Bitness support
VA Smalltalk has support for running as a native 32-bit or 64-bit application. VA Smalltalk v9.0 was the first release to support running as a native 64-bit application on Windows. There is often confusion concerning the advantages of 64-bit. Typically this involves the assumption that migrating a program from 32-bit to 64-bit means the program is going to run faster. While this certainly can be the case, more often the 64-bit program will appear to have similar performance and measurably may, in fact, be a little bit slower. In general, this is due to more bits being shuffled around the various components of a machine's architecture. The more compelling reasons to consider a move to 64-bit have more to do with:
Larger Memory Access – 64-bit applications can access a much larger amount of memory than a 32-bit application.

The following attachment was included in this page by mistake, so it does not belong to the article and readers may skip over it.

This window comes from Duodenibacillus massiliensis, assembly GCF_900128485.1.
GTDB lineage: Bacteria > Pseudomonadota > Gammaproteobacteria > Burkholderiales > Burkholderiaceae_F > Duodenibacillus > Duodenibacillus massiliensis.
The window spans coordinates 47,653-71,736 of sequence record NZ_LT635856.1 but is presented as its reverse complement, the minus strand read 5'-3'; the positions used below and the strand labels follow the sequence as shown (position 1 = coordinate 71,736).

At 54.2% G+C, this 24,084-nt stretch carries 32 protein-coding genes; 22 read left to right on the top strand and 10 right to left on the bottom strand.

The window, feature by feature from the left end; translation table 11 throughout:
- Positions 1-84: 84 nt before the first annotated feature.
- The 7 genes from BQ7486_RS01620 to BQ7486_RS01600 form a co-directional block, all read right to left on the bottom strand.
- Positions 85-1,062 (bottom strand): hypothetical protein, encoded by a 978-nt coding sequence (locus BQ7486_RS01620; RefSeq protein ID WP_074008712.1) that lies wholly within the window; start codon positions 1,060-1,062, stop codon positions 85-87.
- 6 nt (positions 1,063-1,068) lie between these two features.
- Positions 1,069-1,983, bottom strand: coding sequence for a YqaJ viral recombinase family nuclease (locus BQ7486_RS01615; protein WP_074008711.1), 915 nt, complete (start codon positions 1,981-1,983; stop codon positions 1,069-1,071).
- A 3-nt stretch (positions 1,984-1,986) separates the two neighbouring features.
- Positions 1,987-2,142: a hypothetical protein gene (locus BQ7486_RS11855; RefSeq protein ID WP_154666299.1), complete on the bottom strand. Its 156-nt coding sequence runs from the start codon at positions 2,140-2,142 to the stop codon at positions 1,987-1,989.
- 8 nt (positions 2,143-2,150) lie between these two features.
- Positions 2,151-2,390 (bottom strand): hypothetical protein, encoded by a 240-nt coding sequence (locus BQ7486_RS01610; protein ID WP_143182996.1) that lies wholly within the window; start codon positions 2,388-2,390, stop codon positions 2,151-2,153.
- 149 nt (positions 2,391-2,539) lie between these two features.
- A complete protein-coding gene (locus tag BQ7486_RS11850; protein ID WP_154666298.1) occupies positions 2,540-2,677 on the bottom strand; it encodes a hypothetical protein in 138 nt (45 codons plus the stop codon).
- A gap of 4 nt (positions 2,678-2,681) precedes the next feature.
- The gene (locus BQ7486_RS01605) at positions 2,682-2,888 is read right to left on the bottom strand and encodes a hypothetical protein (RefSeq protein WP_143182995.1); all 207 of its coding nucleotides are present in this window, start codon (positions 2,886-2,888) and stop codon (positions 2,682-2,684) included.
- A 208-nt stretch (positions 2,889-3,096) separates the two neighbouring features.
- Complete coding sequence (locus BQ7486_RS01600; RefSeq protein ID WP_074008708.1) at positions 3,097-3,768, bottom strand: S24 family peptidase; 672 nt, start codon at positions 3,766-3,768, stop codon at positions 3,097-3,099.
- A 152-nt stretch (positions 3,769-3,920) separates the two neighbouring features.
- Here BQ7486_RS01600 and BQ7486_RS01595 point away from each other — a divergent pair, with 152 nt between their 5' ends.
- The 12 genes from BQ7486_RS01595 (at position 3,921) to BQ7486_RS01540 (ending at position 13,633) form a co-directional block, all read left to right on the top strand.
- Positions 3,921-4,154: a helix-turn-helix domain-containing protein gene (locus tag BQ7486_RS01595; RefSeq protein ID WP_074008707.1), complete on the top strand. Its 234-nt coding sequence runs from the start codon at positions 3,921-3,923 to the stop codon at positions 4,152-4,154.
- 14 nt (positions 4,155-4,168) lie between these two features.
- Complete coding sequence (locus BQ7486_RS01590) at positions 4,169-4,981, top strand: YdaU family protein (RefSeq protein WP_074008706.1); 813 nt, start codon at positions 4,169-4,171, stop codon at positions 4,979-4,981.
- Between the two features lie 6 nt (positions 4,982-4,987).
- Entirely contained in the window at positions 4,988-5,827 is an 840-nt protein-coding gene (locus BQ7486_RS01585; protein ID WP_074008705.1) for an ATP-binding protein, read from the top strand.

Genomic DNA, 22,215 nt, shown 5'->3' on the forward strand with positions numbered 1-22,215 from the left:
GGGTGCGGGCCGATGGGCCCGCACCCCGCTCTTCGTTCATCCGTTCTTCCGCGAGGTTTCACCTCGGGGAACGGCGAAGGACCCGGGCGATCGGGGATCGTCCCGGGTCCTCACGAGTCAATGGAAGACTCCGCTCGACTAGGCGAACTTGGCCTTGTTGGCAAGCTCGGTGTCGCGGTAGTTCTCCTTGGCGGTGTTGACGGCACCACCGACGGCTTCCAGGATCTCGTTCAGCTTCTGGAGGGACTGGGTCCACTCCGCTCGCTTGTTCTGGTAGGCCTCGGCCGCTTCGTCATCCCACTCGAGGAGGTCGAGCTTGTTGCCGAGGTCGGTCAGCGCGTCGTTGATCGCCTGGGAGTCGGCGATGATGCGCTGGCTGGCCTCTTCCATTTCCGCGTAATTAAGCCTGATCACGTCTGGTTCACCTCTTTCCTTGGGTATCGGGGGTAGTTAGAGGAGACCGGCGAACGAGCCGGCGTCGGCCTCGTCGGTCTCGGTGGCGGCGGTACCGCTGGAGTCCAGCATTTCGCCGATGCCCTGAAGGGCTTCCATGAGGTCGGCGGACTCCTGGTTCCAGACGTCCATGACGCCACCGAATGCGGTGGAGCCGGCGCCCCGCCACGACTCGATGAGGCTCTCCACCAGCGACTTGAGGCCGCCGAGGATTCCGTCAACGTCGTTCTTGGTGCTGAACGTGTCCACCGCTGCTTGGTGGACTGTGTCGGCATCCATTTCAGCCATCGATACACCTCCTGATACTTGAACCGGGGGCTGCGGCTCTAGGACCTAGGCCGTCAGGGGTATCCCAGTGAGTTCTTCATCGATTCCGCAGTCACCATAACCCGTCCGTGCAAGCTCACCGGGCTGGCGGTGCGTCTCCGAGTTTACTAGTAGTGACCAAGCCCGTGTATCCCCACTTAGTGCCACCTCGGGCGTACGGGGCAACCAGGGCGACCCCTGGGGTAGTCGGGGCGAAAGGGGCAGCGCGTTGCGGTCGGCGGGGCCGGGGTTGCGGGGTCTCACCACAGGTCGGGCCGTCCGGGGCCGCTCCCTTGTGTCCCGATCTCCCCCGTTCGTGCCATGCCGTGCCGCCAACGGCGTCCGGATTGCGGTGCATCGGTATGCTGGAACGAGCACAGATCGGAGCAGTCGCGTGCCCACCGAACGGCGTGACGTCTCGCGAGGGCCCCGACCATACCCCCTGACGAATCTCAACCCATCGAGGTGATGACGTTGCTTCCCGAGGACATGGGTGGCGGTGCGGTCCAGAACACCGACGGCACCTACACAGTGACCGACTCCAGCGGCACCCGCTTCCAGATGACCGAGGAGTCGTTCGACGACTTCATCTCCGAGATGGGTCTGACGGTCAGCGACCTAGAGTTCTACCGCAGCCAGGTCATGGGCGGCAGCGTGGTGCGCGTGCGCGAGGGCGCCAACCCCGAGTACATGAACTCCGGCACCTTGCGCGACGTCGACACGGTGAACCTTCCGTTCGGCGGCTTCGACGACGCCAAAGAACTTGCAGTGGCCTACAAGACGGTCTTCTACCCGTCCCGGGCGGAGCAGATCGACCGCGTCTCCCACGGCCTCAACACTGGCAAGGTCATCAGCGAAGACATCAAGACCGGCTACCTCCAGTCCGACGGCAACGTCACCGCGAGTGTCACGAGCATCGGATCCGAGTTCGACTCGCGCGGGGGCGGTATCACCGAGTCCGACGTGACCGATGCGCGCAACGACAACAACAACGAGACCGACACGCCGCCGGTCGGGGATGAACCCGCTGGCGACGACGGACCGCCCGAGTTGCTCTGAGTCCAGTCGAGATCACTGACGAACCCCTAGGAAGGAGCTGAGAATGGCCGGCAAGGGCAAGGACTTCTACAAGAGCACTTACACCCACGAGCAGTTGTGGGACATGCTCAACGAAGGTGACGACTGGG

Protecting Your Investment – 32-bit operating systems are in decline along with continued support for 32-bit shared libraries.
The VA Smalltalk virtual machine, image and programming model abstracts developers away from such low-level concepts as bitness. However, differences can present themselves when the VA Smalltalk system calls out to external code (i.e. C Shared Library), whose interfaces must be described within Smalltalk. These interfaces may vary according to bitness, so VA Smalltalk provides the necessary facilities to help developers deal with this additional detail.
Last modified date: 09/24/2017